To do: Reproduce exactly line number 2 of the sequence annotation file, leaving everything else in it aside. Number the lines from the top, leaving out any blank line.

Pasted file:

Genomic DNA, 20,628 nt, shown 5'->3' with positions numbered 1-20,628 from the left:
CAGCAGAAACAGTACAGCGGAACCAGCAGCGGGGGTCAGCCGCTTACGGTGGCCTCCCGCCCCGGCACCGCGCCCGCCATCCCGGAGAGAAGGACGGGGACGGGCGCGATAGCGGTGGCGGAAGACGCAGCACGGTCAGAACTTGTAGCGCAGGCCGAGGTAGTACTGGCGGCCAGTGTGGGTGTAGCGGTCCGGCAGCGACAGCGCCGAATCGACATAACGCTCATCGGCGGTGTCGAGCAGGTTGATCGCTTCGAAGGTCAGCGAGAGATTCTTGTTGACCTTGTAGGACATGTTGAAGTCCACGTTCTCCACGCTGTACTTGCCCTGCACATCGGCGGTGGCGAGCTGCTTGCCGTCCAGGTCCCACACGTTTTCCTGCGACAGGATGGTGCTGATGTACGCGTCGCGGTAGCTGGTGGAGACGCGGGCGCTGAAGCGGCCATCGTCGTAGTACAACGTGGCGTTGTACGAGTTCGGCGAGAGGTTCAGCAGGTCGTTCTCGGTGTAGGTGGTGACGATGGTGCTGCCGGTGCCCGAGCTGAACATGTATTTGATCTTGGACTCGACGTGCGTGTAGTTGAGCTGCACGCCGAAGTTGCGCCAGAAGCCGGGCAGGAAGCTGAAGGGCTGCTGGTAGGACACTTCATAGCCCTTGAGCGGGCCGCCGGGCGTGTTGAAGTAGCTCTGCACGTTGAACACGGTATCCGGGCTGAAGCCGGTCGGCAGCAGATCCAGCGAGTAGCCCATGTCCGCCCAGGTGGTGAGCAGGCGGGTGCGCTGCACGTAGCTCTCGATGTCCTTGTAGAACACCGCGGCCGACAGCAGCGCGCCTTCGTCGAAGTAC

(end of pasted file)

CAGCAGAAACAGTACAGCGGAACCAGCAGCGGGGGTCAGCCGCTTACGGTGGCCTCCCGCCCCGGCACCGCGCCCGCCATCCCGGAGAGAAGGACGGGGACGGGCGCGATAGCGGTGGCGGAAGACGCAGCACGGTCAGAACTTGTAGCGCAGGCCGAGGTAGTACTGGCGGCCAGTGTGGGTGTAGCGGTCCGGCAGCGACAGCGCCGAATCGACATAACGCTCATCGGCGGTGTCGAGCAGGTTGATCGCTTCGAAGGTCAGCGAGAGATTCTTGTTGACCTTGTAGGACATGTTGAAGTCCACGTTCTCCACGCTGTACTTGCCCTGCACATCGGCGGTGGCGAGCTGCTTGCCGTCCAGGTCCCACACGTTTTCCTGCGACAGGATGGTGCTGATGTACGCGTCGCGGTAGCTGGTGGAGACGCGGGCGCTGAAGCGGCCATCGTCGTAGTACAACGTGGCGTTGTACGAGTTCGGCGAGAGGTTCAGCAGGTCGTTCTCGGTGTAGGTGGTGACGATGGTGCTGCCGGTGCCCGAGCTGAACATGTATTTGATCTTGGACTCGACGTGCGTGTAGTTGAGCTGCACGCCGAAGTTGCGCCAGAAGCCGGGCAGGAAGCTGAAGGGCTGCTGGTAGGACACTTCATAGCCCTTGAGCGGGCCGCCGGGCGTGTTGAAGTAGCTCTGCACGTTGAACACGGTATCCGGGCTGAAGCCGGTCGGCAGCAGATCCAGCGAGTAGCCCATGTCCGCCCAGGTGGTGAGCAGGCGGGTGCGCTGCACGTAGCTCTCGATGTCCTTGTAGAACACCGCGGCCGACAGCAGCGCGCCTTCGTCGAAGTAC